List of wild finds over the years Most of which are outside the scope of a home inspection but we still found them.

 

Main Supply Pipe leaking into the front area beneath the driveway outside the foundation (before the meter) and making its way into the foundation drain creating wetlands in the back yard though the French drain/sump pump system.  (There were little flags delineating the new wetlands that should not be disturbed, kind of hard for the fish/wild life to flourish in the chlorine laden water)

 

Main Waste Pipe leaking beneath the slab into the sump pump crock and pumping sewage into the back yard, Yuck (at least 1 dozen times)

 

Crawl space beneath a Crawl space, the inspector before us did not find this because they did not physically enter the crawl space.  The house was raised 40 years ago because of water.  Major issues because all of the supports beneath the slab were made of wood and totally compromised by termites.  Very, Very Dangerous repair, I don’t know how it was resolved.

 

Gas leak behind wall with turkey buzzards sitting on the roof at a condo complex (they can smell the chemical in the gas).  The technician called and said that it was not leaking, when asked if he had a sniffer he said no that he only had soap.  He then said it didn’t matter because it was a condo issue because it was behind the wall.  Honestly I don’t care whose issue it is but there were over 12 units in the building.

 

While dropping a radon test the owner (who was an EMT) came to the door to let me in holding his head complaining of a headache, I took one smell and stated that there were exhaust gasses entering the home and I suspected that he had carbon monoxide poisoning.  I went to the truck grabbed my carbon monoxide meter and located it in about 5 minutes, shut down the furnace opened the windows and told him to call an HVAC technician.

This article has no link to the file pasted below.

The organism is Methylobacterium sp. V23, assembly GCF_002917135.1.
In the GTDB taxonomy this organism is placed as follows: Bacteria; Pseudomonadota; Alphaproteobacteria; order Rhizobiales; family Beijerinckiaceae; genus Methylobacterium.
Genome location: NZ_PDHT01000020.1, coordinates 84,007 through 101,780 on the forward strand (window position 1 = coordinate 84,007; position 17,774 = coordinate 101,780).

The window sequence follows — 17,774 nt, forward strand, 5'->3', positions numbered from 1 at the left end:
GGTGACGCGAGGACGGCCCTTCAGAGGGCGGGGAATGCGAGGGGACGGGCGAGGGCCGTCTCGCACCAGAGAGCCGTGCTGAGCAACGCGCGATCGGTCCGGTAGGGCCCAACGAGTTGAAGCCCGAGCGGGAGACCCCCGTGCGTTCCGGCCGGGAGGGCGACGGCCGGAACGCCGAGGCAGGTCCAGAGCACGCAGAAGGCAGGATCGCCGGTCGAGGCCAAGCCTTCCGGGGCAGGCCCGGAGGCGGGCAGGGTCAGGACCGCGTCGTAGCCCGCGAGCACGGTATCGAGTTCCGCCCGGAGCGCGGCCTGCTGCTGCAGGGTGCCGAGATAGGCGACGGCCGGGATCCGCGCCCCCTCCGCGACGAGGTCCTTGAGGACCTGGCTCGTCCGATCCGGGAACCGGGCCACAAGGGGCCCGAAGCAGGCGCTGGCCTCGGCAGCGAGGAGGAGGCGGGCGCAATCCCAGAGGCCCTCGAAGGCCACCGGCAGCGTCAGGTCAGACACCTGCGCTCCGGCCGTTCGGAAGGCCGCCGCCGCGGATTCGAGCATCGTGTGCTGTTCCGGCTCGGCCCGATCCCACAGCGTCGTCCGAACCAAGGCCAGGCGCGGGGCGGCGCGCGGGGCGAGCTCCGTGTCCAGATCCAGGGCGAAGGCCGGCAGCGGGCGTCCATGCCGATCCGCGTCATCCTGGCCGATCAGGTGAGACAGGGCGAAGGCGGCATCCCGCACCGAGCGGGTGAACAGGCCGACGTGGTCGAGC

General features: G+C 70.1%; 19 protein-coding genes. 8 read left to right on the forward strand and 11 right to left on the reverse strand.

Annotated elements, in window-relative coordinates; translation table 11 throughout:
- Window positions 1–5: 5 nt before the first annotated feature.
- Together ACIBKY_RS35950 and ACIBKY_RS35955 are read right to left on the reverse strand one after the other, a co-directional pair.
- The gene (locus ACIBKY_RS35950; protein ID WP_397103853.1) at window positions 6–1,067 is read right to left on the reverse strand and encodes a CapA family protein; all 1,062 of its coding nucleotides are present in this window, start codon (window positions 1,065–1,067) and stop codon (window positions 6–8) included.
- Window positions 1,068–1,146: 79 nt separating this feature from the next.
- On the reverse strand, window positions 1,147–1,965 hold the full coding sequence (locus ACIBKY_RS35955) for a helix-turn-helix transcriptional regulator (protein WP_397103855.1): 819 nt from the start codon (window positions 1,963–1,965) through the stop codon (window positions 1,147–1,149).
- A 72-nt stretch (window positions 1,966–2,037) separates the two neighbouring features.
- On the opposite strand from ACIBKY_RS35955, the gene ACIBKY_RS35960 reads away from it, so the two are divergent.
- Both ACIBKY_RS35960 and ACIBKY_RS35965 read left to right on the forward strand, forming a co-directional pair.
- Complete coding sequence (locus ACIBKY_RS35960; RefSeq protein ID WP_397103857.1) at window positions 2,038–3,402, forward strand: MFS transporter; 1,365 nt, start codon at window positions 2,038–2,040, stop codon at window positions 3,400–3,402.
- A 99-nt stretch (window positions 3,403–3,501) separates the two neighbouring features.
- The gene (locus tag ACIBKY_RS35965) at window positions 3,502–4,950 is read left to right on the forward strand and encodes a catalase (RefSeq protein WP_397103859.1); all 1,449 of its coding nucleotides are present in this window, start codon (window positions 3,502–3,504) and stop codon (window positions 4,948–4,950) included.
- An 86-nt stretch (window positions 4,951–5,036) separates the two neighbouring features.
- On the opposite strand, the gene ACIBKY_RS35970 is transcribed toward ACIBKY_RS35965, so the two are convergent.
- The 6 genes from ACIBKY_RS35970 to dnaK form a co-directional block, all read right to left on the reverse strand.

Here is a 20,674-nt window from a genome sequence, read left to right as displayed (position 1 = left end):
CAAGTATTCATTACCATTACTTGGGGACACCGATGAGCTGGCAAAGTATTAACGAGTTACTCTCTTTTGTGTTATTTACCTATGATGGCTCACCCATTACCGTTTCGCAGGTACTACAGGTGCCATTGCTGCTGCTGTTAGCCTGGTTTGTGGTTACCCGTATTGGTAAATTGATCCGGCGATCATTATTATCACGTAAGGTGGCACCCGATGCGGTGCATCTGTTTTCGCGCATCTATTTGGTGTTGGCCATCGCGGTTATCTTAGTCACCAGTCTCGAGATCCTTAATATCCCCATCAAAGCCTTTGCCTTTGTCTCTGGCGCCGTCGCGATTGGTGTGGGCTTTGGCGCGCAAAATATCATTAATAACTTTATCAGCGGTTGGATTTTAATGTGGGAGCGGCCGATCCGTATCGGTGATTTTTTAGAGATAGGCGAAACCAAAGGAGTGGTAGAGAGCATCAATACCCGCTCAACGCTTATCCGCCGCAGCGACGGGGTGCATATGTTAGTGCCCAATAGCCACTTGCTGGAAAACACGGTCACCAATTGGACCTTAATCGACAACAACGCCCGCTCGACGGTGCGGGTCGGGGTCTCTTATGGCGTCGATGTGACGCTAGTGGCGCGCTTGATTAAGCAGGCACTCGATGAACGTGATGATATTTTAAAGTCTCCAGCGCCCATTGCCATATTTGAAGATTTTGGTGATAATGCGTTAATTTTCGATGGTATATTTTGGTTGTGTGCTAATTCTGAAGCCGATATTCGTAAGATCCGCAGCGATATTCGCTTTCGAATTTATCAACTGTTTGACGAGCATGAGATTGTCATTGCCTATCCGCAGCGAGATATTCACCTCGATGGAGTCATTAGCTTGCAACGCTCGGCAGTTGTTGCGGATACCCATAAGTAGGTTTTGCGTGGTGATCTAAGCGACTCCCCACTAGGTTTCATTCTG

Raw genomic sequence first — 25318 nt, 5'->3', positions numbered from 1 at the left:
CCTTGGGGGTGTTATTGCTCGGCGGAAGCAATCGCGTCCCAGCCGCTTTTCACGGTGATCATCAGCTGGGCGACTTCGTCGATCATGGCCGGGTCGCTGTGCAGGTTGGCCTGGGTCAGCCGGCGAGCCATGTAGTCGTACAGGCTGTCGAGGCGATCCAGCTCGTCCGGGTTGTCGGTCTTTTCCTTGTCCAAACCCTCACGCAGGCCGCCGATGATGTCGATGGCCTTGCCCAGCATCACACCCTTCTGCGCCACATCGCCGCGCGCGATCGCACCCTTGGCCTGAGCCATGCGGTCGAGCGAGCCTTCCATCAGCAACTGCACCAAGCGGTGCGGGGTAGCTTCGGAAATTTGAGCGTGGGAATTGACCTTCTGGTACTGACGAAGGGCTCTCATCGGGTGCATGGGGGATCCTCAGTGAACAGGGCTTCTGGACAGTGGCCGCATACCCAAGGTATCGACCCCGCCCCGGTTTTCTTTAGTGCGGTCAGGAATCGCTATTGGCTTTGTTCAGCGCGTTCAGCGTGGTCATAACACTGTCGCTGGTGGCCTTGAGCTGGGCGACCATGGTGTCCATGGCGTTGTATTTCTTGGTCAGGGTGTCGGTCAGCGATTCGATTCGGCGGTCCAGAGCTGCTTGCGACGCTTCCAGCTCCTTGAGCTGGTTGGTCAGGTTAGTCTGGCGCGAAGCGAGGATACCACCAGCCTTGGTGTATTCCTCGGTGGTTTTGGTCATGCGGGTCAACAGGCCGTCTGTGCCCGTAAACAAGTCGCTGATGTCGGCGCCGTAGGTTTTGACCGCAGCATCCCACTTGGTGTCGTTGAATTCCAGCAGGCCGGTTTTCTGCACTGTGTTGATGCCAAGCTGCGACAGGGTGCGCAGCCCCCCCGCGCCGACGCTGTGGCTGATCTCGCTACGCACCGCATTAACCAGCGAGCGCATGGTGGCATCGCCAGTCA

Water issues in basements - Check the Gutters, Downspout and Grade around the home, I have observed many homes with a $6,000 French drain that was added because the gutter had leaves or the elbows had fallen off the downspout in the corner.  One time I saw a house with an egress window in the basement and they installed a French drain inside to catch the water entering room beneath the window, I scraped away the gravel and there was a drain installed by the builder beneath with a cap on top that was not removed.  The seller was upset that they just spent $2,000 to correct the issue on a prelist home inspection.

 

Misc Items

Improper SharkBite Fittings on PB, Expansion Tanks missing on Water Heaters with newer Water Meters, TJI issues, defective windows, aluminum wiring melt downs, Saddle valve fittings on PB plumbing, flex drain lines, roof cement used inside an attic to try and repair a roof leak, defective FRT plywood, cracked fireplace wall, flying splice in the attic, electric laying on the floor of the crawl space, snake, raccoon, mouse or rat encounter, plugged TPR valve on a water heater to stop the drip, pan beneath the leak in the attic that the seller did not know about etc.)

 

They Epoxied the Drain Pipe beneath the Floor Closed and Flooded the Crawl Space.

No Cleanout Door

Back Up Drain not connected

No wall to hold back the  crawl space dirt

3 Sump pumps 1 discharge

Entirely Concrete Floor Walls Steps Ceilings

 

LINKS

Ethics and Standards

Home inspectors Ethics and Standards

https://dprfiles.delaware.gov/homeinspector/Ethics_and_Standards.pdf

 

Verifying Delaware Home Inspection Licensure

https://dpronline.delaware.gov/mylicense%20weblookup/SearchResults.aspx

 

 

ASHI Links

First State ASHI

http://www.firststateashi.org/find.html

 

ASHI National

Depending on the time of year we may be busy if we cannot accommodate please go to the ASHI.org website and choose a “Certified Inspector” that is also licensed.  As info there are 3 levels of experience with the Certified “ACI” inspector being the best of the best.

http://www.homeinspector.org/

© 2018 by All American Home Inspection Services, Inc.

  • w-facebook
  • Twitter Clean